geom_point(aes(x = gdpPercap, y = lifeExp)) To adjust the point size based on the population (pop) of each country we can use:

ggplot(gapminder_2007) +
geom_point(aes(x = gdpPercap, y = lifeExp,
size = pop)) We see that the point sizes in the plot above do not clearly reflect the population differences in each country. If we compare the point size representing a population of 250 million people with the one displaying 750 million, we can see, that their sizes are not proportional. Instead, the point sizes are binned by default. To reflect the actual population differences by the point size we can use the scale_size_area() function instead. The scaling information can be added like any other ggplot object with the + operator:

ggplot(gapminder_2007) +
geom_point(aes(x = gdpPercap, y = lifeExp,
size = pop)) +
scale_size_area(max_size = 10) Note that we have adjusted the point’s max_size which results in bigger point sizes.

## Exercise: Create a Gapminder scatter plot using size

Create a scatter plot with ggplot2 which shows the relationship between GDP per capita and life expectancy for the year 2007 using the gapminder_2007 dataset.

1. Use the ggplot() function and specify the gapminder_2007 dataset as input
2. Add a geom_point() layer to the plot and create a scatter plot showing the GDP per capita gdpPercap on the x-axis and the life expectancy lifeExp on the y-axis
3. Use the size aesthetic to adjust the point size by the population pop
4. Use the scale_size_area() function so that the point sizes reflect actual population differences and set the max_size of each point to 10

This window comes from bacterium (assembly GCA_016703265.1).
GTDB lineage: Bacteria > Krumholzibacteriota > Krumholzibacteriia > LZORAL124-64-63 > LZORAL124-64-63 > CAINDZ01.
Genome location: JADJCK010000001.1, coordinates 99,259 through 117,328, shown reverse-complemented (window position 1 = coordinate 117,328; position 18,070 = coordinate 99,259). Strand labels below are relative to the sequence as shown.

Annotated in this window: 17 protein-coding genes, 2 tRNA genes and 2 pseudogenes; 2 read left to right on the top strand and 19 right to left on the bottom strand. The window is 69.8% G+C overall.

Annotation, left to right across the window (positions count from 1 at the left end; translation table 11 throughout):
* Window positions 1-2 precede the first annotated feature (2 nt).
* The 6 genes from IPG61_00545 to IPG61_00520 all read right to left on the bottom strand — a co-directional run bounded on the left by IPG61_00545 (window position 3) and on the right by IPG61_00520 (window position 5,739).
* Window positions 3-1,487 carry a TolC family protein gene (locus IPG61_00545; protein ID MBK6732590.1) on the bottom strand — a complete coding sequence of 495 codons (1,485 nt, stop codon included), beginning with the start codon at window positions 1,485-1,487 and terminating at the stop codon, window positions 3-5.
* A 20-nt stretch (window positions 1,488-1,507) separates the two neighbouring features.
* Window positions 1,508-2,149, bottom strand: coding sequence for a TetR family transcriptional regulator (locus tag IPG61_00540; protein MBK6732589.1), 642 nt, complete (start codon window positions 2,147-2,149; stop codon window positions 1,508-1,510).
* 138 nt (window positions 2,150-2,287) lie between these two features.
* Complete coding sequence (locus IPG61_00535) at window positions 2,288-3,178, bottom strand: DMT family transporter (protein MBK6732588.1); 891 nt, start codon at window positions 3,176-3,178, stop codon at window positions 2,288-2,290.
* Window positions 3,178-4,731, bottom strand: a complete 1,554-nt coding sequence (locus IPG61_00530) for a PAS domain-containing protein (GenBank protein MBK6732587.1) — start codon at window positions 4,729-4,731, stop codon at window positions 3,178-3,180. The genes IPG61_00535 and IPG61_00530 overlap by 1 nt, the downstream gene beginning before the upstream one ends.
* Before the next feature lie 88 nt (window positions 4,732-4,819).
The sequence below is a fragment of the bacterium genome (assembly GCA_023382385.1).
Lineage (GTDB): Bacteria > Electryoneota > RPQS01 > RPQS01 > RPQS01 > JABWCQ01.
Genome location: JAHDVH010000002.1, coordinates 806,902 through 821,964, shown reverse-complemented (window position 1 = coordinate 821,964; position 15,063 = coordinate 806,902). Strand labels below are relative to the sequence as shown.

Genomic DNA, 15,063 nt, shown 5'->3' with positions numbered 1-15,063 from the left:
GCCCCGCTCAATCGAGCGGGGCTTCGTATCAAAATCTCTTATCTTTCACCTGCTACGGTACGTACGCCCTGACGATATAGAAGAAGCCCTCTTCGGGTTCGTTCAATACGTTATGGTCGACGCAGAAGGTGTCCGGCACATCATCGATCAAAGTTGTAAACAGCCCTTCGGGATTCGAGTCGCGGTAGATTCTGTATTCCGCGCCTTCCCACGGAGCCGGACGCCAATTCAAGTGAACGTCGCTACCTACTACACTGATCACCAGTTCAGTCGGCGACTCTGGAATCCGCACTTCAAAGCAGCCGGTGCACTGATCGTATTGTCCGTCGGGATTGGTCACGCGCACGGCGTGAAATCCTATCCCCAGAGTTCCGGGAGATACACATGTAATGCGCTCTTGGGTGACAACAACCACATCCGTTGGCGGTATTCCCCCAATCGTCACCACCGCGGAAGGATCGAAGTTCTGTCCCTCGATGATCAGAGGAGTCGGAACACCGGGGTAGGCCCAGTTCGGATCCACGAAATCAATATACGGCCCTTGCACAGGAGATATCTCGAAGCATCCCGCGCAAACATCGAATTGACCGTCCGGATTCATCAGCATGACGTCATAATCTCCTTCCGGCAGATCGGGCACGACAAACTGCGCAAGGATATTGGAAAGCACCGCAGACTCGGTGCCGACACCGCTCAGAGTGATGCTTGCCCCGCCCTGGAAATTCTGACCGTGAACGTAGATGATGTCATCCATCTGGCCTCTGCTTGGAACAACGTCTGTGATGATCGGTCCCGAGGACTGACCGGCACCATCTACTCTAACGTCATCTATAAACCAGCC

Start Exercise

## Setting global aesthetics: transparency

ggplot(___) +
geom_point(
mapping = aes(x = ___, y = ___,
color = ___,
size  = ___),
alpha  = ___
) Plotting many points with similar x- and y-coordinates in one graph can produce dense point clouds. Many points in these clouds are over plotted and the true number of observations in a certain area is not visible any more. As a solution, we can set the transparency of each point using the ggplot parameter alpha.

Since we do not want to set the point transparency individually for each point but globally for all points we do not set the alpha parameter as an aesthetic mapping (within aes()) but outside.

We set the opacity of each point to 50% through the parameter alpha outside as a constant parameter:

ggplot(gapminder_2007) +
geom_point(aes(x = gdpPercap, y = lifeExp, size = pop),
alpha = 0.5) We can now clearly see how many points are overlapping each other and the opacity of each point is set to 0.5.

## Quiz: Gapminder Plot

ggplot(gapminder_2007) +
geom_point(aes(x = gdpPercap, y = lifeExp, size = pop,
alpha = 0.5,
color = "red")) Which statements about the plot above are correct?
• Constant plot parameters should be set outside of an aesthetic mapping aes().
• The reason for the legend entries alpha and color are that they are set as aesthetic mappings instead of global parameters.
• The parameter lifeExp should be set as a global parameter.
• The parameter gdpPercap should be set as a global parameter.
Start Quiz

## Exercise: Reproduce Gapminder scatter plot

Try to reproduce the following plot: 1. Use the ggplot() function and specify the gapminder_2007 dataset as input
2. Add a geom_point layer to the plot and create a scatter plot showing the GDP per capita gdpPercap on the x-axis and the life expectancy lifeExp on the y-axis
3. Use the color aesthetic to indicate each continent by a different color
4. Use the size aesthetic to adjust the point size by the population pop
5. Use scale_size_area() so that the point sizes reflect the actual population differences and set the max_size of each point to 15
6. Set the opacity/transparency of each point to 70% using the alpha parameter
Start Exercise

Specify additional aesthetics for points is an excerpt from the course Introduction to R, which is available for free at quantargo.com